Explorations in Black Leadership

Co-Directed by Phyllis Leffler & Julian Bond

Black Leaders: Lifting Others

BOND: Now, do black leaders have an obligation to help other African Americans or is there -- or will there be a point where that obligation ends?


RASPBERRY: You mean blacks who are leaders in other areas?


BOND: Yes. Ken Chenault has risen to the top of great American business and he's black. Does he have an obligation to help other black people that's distinct or just an obligation to help people generally?


RASPBERRY: That's a profound question and I think whatever the philosophical answer is, I think the practical answer is that those African Americans who achieve great success, especially in mainstream situations, assume some responsibility for at least letting their co-ethnics know how they got where they are, and it's a different -- it's a different responsibility than letting people know how I achieved greatness. I mean, there are people who can be inspired in useful ways by having a conversation with somebody who looks like them and I think that's not much of a price to pay for success.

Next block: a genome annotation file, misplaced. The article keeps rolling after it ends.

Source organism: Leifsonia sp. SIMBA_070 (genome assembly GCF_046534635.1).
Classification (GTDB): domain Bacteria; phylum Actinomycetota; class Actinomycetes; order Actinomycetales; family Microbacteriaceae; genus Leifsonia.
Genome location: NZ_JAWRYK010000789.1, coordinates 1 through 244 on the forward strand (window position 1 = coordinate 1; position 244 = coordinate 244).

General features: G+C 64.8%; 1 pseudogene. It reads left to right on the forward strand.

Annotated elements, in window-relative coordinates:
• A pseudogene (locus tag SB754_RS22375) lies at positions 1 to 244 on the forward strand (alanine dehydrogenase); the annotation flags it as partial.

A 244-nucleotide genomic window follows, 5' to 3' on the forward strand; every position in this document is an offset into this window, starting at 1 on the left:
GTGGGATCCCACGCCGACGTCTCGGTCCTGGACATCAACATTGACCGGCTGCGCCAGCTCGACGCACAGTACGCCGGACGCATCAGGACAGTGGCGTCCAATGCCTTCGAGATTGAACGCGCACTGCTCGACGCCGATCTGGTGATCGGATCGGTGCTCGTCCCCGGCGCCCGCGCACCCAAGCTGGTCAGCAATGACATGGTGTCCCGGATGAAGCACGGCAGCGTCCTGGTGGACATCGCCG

Should you deny it to others? Of course not. You are a professor, and the form of the question that comes to a university professor is excruciatingly difficult. There was an important exchange at the Atlantic Monthly a few years ago -- a university professor says, a law professor says one of the highlights of his year is the Christmas dessert he and his wife give for the law students at his university. He invites the black law students over to his home and they just sort of talk and kick back and -- and another professor says, "Why, what an awful thing. Here is a professor who is supposed to be modeling fairness making aspects of himself available to one group of students based on some imagined racial kinship and by implication denying this to other students. How unfair can one be?" And I think how you wrestle with that kind of question says an awful lot about you and about what you think the state of our progress to be.